My dad was a good sport. He always picked me up from swim practice. He always drove me to the mall. For life in suburbia, parental quality was measured in a parent’s willingness to get in the car and pick up their kids. My dad was always there.
He would bring a book, usually something on Japanese history or Buddhist philosophy. No matter what we were doing, he’d say, “okay, I’ll wait in the car.” Sometimes he’d be sitting there for hours, he claimed. When he forgot his book, he’d admonish himself, shaking his head, “I should have known better” as I finished a three hour goodbye to my latest best friend at swim practice.
In typical dad fashion, he also saw it as his responsibility to fill all our vehicles with gas. As a collector of old beat up cars and with two daughters who “knew” how to drive, he would often spend the whole afternoon taking different cars from our driveway to the gas station and back. When he got sick and couldn’t drive anymore on his medicine, it was so important for him to fill the car for us that my sister and I risked our lives in one of the most harrowing journeys to the gas station I think we’ll ever experience. With him behind the wheel and his oxygen tank in the back seat, he pulled out of the driveway straight into a bush, unsuccessfully tried to swipe his grocery store rewards card into the machine, and then forgot his credit card twice at the pump before collapsing back into the car. The drive back was as scary as the drive there.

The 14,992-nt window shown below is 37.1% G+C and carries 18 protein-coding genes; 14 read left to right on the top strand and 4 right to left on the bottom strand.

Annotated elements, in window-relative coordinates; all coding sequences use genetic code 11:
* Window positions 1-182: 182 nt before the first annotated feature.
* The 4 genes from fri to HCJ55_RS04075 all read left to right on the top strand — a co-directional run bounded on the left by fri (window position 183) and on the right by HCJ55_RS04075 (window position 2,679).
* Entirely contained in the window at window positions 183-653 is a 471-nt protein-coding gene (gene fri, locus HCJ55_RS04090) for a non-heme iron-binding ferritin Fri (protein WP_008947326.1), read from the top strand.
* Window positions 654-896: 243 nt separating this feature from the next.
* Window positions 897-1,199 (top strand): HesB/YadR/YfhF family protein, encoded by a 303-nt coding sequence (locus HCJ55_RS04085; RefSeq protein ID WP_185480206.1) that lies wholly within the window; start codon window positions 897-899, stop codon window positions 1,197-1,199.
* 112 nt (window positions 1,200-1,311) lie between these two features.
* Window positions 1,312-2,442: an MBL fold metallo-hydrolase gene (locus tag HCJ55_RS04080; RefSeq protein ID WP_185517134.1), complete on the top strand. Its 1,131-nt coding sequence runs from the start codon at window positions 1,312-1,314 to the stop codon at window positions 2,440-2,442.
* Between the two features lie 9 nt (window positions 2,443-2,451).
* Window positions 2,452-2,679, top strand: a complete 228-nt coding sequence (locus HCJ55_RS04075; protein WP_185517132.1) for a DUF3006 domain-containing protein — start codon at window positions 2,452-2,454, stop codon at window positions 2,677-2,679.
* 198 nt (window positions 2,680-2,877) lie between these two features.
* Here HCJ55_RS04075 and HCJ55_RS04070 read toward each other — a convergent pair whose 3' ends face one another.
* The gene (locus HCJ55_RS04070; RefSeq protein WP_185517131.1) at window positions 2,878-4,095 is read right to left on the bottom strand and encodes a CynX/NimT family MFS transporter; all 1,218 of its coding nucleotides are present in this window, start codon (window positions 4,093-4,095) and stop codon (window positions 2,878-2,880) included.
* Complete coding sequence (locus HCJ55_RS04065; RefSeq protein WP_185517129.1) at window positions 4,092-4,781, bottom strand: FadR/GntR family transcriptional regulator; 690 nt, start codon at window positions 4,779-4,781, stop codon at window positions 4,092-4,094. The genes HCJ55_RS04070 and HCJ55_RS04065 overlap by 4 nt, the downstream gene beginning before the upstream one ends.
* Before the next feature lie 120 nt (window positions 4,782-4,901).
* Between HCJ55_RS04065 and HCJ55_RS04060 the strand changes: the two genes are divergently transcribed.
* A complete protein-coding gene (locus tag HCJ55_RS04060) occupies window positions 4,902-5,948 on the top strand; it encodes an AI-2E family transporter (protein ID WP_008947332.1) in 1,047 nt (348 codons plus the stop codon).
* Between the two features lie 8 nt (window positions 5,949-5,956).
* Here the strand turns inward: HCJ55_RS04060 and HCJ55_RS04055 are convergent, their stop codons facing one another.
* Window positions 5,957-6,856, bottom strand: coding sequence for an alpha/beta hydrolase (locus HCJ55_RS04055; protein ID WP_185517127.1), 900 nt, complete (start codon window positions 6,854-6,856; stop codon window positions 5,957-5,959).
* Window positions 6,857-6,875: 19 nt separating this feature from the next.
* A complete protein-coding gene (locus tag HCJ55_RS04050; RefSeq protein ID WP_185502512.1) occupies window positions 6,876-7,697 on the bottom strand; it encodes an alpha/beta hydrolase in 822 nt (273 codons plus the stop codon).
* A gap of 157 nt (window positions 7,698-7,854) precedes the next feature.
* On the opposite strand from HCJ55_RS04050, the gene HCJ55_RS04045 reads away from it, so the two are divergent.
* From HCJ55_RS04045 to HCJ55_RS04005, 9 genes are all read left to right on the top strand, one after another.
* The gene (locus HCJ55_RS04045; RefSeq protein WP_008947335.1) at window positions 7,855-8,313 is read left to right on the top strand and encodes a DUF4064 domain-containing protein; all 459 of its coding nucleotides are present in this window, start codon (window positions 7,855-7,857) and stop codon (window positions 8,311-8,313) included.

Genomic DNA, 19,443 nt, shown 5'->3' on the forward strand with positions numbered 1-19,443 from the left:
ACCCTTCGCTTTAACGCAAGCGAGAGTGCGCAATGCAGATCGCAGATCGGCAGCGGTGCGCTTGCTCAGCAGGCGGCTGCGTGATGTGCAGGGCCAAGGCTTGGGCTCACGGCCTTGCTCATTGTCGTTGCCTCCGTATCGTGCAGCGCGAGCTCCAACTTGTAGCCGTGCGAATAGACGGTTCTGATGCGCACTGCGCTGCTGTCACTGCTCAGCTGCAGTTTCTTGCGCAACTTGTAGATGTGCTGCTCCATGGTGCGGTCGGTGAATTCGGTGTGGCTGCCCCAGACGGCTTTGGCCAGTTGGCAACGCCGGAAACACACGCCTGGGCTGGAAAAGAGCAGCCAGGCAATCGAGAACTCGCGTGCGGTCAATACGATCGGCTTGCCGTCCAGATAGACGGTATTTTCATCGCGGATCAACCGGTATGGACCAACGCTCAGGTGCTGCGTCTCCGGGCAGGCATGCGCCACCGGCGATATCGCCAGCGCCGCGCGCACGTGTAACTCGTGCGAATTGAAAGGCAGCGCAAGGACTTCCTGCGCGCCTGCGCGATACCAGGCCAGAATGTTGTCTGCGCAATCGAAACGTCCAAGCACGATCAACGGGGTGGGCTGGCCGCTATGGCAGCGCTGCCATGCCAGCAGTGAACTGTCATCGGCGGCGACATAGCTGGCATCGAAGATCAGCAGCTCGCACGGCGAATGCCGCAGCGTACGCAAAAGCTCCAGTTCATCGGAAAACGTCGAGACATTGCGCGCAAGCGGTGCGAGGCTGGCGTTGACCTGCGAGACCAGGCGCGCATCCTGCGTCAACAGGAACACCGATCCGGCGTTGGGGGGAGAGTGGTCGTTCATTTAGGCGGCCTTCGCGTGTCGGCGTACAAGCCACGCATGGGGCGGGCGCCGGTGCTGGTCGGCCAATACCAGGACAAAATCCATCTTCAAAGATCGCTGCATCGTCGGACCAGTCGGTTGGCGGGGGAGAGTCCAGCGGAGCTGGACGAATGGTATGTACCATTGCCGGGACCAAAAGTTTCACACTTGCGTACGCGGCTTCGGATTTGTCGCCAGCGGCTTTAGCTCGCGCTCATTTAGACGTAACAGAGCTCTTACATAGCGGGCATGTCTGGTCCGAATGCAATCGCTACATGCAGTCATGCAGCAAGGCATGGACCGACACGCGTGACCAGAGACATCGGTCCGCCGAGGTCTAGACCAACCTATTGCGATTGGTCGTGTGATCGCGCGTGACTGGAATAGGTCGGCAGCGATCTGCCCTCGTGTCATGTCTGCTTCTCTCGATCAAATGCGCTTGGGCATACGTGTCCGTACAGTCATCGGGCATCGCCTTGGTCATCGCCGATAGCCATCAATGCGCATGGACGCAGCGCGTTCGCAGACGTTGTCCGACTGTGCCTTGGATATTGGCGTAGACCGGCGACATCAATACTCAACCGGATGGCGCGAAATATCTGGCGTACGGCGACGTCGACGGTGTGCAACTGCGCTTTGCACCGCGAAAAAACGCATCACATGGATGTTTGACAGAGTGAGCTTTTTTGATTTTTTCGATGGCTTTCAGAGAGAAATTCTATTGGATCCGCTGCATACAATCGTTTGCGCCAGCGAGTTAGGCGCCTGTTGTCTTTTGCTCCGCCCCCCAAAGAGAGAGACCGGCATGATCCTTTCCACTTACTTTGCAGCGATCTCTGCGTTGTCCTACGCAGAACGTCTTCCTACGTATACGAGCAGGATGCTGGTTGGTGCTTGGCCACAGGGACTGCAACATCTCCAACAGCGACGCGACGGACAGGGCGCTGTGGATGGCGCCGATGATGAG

But we knew how much these things meant to him. He had been doing them all our lives. Even at his most sick, he still wanted to care for us the way he knew how. He still wanted to drive us around. He still wanted to wait in the car.